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In PowerPoint for Mac 2011 Essential Training, author David Rivers demonstrates how to create effective slideshows and dynamic presentations using the tools in Microsoft PowerPoint 2011. The course provides in-depth instructions for changing the look of presentations: using built-in and custom themes, formatting text, inserting tables and charts, adding pictures and SmartArt drawings, and adding animation. It also shows how to proof presentations and ready them for viewing, and gives details on the different ways to share presentations. Exercise files are included with the course.
So the time has finally arrived. You are getting ready to give your presentation. The audience will be looking at your slides while you speak. You might want to use speaker notes, have some notes up there with you so that you know what to say as each slide comes up on the big screen. That's what we are going to do right now, working with our TT_Tale presentation. On slide 1, you will notice down at the bottom, there is an area to click to add notes, and if we click in there, we can start typing in our own speaker notes. That's what this area is reserved for. If you want more room, just to the border, move your mouse pointer up, and as you have it over the border, you will see that double arrow. And now, you can click and drag that up. And it's going to shrink down our slide, but give you more room to type in your actual notes.
So these are notes to yourself, notes that you can have with you up at the podium, for example, while you speak. So this case, what should we be saying of a slide is up on the big screen? Well, we want to welcome the audience. You can press Return. You are working with text now, just like you were on your slide. You have all of your formatting options if you wanted to. After we welcome the audience, I am going to press Return to leave an extra space and just type in one more reminder to myself.
All right, so it will just give a quick background on what's going to happen. There we go, so we got some notes for slide 1. If we go to slide 2 by clicking the thumbnail in the Navigation pane, you can see, there are some notes here already. We can edit these notes; for example, I'm take off the capital G in 'Give,' type in "Start with yourself and then give the audience members 2 minutes each to go through this list".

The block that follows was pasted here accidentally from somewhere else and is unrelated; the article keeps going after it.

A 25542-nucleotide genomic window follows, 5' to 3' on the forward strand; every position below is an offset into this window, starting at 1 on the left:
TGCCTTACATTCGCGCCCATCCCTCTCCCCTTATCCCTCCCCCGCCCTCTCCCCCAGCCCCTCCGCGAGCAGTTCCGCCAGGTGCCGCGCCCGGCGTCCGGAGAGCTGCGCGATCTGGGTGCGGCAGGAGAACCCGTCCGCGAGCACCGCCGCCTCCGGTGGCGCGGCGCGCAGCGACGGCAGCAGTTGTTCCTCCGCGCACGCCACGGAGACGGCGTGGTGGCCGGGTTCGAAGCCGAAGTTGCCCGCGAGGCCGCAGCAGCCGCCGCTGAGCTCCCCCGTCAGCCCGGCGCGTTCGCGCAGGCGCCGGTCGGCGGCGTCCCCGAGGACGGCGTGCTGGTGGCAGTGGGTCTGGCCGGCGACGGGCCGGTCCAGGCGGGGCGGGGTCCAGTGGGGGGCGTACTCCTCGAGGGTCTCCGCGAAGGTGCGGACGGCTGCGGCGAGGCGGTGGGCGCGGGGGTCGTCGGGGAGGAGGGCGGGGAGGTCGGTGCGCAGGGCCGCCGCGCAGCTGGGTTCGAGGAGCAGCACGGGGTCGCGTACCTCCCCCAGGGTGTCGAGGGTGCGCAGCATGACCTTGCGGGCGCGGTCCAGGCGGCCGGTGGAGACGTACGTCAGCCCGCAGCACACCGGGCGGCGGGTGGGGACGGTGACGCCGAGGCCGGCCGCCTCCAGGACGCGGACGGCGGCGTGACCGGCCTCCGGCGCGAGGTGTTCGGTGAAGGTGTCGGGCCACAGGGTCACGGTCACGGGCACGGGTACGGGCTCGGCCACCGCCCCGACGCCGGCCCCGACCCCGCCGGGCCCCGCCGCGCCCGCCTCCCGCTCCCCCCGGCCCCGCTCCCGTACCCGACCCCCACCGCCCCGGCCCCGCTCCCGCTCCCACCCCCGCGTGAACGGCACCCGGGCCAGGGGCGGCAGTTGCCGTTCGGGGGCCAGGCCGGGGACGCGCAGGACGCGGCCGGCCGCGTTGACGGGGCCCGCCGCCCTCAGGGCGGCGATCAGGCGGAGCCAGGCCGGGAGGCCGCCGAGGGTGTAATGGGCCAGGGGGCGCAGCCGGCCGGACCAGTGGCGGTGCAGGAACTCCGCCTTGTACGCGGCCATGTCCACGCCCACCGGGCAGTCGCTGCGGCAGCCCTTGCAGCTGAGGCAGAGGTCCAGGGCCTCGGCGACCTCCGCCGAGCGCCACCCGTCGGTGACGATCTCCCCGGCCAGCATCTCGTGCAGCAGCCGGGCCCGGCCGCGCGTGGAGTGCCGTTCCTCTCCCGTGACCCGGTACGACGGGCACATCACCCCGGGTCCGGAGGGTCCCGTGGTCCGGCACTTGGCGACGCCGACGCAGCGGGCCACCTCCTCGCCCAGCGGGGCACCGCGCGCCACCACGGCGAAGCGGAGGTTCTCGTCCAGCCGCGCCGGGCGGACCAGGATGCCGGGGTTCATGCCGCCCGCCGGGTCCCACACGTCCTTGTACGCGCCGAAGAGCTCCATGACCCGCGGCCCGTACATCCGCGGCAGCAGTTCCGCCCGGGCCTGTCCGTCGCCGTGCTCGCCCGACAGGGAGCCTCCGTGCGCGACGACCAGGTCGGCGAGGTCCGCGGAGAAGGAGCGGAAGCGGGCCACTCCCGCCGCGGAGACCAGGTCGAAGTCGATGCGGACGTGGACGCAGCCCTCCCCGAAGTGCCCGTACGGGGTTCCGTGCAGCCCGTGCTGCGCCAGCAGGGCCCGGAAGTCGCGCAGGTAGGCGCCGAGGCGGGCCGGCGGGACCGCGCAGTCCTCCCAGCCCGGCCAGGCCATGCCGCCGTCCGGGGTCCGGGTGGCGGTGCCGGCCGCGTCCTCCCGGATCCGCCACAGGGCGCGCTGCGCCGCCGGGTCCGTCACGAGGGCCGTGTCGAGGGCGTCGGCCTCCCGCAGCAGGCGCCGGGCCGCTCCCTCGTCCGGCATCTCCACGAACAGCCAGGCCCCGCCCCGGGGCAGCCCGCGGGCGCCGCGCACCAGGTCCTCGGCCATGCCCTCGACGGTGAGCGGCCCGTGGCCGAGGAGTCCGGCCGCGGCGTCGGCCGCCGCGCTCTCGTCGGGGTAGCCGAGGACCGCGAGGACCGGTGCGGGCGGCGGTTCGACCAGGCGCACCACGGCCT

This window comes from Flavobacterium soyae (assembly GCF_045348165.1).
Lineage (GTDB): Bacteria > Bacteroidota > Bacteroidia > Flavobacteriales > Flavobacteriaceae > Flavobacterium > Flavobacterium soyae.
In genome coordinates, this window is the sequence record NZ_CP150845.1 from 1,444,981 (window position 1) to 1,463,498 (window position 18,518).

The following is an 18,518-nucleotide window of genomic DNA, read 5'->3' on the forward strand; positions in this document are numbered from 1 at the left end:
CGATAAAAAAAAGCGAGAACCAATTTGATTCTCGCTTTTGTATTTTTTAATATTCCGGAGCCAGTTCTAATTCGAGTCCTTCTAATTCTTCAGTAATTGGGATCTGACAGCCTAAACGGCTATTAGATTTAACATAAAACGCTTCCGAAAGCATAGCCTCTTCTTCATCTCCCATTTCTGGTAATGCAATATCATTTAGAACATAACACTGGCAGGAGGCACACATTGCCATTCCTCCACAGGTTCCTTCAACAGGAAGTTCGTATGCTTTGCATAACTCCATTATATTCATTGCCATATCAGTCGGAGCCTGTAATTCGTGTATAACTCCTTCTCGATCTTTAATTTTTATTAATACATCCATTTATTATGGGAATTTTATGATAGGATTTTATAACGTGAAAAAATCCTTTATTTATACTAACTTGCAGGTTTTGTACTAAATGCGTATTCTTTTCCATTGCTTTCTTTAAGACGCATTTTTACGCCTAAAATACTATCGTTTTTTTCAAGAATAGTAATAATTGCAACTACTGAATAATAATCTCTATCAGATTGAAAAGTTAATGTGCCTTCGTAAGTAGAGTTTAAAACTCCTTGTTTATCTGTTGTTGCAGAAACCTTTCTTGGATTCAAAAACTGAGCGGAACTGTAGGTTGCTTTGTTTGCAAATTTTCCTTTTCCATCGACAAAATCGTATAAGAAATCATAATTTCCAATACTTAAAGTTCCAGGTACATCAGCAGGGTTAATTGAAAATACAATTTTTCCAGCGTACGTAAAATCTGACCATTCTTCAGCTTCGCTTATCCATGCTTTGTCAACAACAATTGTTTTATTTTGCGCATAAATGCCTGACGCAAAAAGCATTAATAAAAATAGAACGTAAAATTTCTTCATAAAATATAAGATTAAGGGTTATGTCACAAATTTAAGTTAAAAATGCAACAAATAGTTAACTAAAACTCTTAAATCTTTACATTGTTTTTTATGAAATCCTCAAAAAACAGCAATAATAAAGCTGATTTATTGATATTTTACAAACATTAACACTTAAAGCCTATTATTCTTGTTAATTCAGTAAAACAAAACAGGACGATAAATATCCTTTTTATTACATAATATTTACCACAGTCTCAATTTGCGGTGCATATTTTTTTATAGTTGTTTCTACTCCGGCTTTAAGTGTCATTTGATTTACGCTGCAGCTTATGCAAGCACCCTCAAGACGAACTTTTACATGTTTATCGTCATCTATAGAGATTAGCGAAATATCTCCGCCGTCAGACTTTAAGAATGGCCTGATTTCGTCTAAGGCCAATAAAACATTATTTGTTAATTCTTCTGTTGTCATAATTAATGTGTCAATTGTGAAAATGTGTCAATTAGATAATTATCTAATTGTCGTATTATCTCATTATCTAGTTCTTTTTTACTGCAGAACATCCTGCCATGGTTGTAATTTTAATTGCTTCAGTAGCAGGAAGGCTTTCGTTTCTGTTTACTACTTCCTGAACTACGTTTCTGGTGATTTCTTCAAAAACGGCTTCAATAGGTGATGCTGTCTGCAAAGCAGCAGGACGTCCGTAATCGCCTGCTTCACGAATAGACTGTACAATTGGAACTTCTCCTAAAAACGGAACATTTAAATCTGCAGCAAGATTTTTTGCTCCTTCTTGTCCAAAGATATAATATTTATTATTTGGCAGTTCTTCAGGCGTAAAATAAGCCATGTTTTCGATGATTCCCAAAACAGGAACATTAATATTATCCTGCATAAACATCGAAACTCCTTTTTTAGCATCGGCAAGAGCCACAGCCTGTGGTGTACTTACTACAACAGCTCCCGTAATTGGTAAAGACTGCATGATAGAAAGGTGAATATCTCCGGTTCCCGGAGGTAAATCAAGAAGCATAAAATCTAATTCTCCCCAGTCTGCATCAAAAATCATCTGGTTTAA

Let's go to slide 4 now. You can see there is some additional notes here using bullets, and you can use bullets. You can turn bullets on. All of the formatting options you are accustomed to using in slides can be applied to your speaker notes. So that's getting them in here in your presentation. How do you use them? Well, one option is to just change the view for a second to see what they're going to look like. Go up to View, and you will notice one of the options is Notes Page. When you click it you're going to see exactly what this will look if you were to print it out: a miniature of your slide, so you know you can match the slides you are talking about with what's on the big screen, and then your notes appear down below.
All right, let's go back to Normal View, and the other thing you'll probably want to do then is to print these out. When you go up to File and choose Print, you can choose what it is you're going to print. By default, PowerPoint thinks you are about to print your slides, but click the Slides button for Print What, and select Notes. Now you'll see a little preview thumbnail here of what you notes pages are going to look like. You can move through them, navigating using the navigation buttons down below. There is slide 4. When we get there, miniature of the slide in color with our notes.
Now if you don't want to use up all of the color in your laser or ink printer, you can go to the Output and change it to Grayscale or Black and White. I like to do that. There's no need for fancy slide thumbnail; just a black and white version is fine, so long as I know what slide I should be talking about, and my notes appear down below. Then off you go to print those, and you will have them now when you go to present in front of the audience. We will click Cancel. So the Speaker Notes area down below can be very useful if you want to take notes with you up to the podium while you present.
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